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Spring steelhead run up Willoughby Falls guided walk April 27

in Northeast Kingdom/Outdoors/Westmore

WESTMORE — Fisheries biologist Pete Emerson will be available for a guided walk at the Willoughby Falls on April 27.

The goal of the walk will be to observe the steelhead spawning migration and to answer questions from the public about the fish, the river, and the state-owned lands that border the river much of the way to Lake Memphremagog.

The walk will take place at 10:00 a.m. at the Willoughby Falls Wildlife Management Area, in Orleans.

Steelhead are a strain of rainbow trout that migrate from their natal rivers as juvenile fish when they are around six inches long.

They leave the relative safety of the river, moving downstream towards the ocean where abundant food helps them grow considerably larger than their stream-dwelling cousins.

The Orleans steelhead are content to stop their migration at Lake Memphremagog where they feed for a year before returning as adults to spawn.

Steelhead can return to spawn many years, drawing anglers who prize their strength and size. They can get as large as 24 inches and up to 6 or 7 pounds.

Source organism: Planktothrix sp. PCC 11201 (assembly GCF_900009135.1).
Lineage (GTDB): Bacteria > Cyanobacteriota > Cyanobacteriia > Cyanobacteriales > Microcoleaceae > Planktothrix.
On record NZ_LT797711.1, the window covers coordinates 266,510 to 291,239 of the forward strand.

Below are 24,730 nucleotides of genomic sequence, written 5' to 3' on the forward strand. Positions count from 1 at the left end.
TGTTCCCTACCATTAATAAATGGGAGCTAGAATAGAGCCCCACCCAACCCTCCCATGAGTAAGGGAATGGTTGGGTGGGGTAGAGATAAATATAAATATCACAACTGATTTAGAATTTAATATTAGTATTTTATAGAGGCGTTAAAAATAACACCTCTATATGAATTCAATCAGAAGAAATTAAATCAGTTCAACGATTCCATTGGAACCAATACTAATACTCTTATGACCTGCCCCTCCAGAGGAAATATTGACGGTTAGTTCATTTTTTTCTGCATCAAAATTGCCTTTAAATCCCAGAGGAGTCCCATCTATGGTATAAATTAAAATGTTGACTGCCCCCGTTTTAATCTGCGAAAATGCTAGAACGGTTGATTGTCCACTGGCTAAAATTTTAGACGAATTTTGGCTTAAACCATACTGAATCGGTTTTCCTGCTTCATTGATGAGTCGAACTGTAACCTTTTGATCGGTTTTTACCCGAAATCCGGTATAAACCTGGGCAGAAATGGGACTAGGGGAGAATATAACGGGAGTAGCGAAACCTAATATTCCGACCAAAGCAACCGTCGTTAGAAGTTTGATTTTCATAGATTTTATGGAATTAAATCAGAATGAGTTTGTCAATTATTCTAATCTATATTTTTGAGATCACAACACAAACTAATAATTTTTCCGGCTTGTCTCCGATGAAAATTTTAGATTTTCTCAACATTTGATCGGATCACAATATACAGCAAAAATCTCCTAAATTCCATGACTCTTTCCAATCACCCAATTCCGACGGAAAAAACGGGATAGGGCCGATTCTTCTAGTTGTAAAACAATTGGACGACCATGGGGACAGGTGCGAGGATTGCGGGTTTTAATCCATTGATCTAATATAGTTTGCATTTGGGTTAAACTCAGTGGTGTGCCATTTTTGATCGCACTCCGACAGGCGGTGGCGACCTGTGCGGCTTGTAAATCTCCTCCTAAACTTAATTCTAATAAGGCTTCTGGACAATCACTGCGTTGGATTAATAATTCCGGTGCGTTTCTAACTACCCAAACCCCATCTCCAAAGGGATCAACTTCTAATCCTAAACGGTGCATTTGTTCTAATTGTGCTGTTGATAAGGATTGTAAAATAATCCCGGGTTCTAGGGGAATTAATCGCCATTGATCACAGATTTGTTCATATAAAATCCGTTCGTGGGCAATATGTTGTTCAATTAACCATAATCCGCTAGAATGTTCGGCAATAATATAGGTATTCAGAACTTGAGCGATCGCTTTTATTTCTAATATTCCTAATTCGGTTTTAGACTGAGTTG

There is no need to sign up for this guided walk, just show up.

Public hearing on deer, moose taking place April 2 in Orleans

in News/Orleans/Outdoors

ORLEANS — Hunters, landowners and anyone else interested in deer and moose should plan on attending a Vermont Fish & Wildlife public hearing being held this spring in Orleans.

The hearing will take place on Tuesday, April 2, at Lake Region Union High School, located at 317 Lake Region Road.

The hearing will include results of Vermont’s 2018 deer hunting seasons and prospects for deer hunting next fall as well as an opportunity for people to comment.

The presentation will also include 2018 moose hunting results and the Fish & Wildlife Department’s proposal to not hold a moose hunt this year because of needed regulatory changes.

The hearing is scheduled for 6:30 to 9:00 p.m.

Winter Swim Festival this weekend in Newport

in Newport/News/Northeast Kingdom/Outdoors

NEWPORT — This weekend, 85 winter swimmers supported by 35 volunteers, will be competing in a two-lane, 25-meter pool cut in the ice on Lake Memphremagog.

Swimmers are traveling from all over the United States for the event, as well as internationally from South Africa, Scotland, Spain, and Quebec.

They will be swimming 25-meter, 50-meter, 100-meter, and 200-meter events, starting with a fiercely competitive 25-meter “Hat Competition,” starting at 9:30 a.m.

Newport offers the only 25-meter, two-lane winter swim pool cut in the ice, in all of North America.

The pool is cut by Michael Booth and Josh McCoy.

Four youth will be competing, including Margaret Rivard, of Springfield, NH, age 11, her older sister Vera Rivard, age 15, Esme Kimber, age 12, of East Corinth, and Denis Graham, age 17, of Verona, WI.

On the other end of the spectrum are two septuagenarians, Ginny Peck, 73, of North Campton, NH, and Kathleen McDonnell, 71, of Toronto, ON.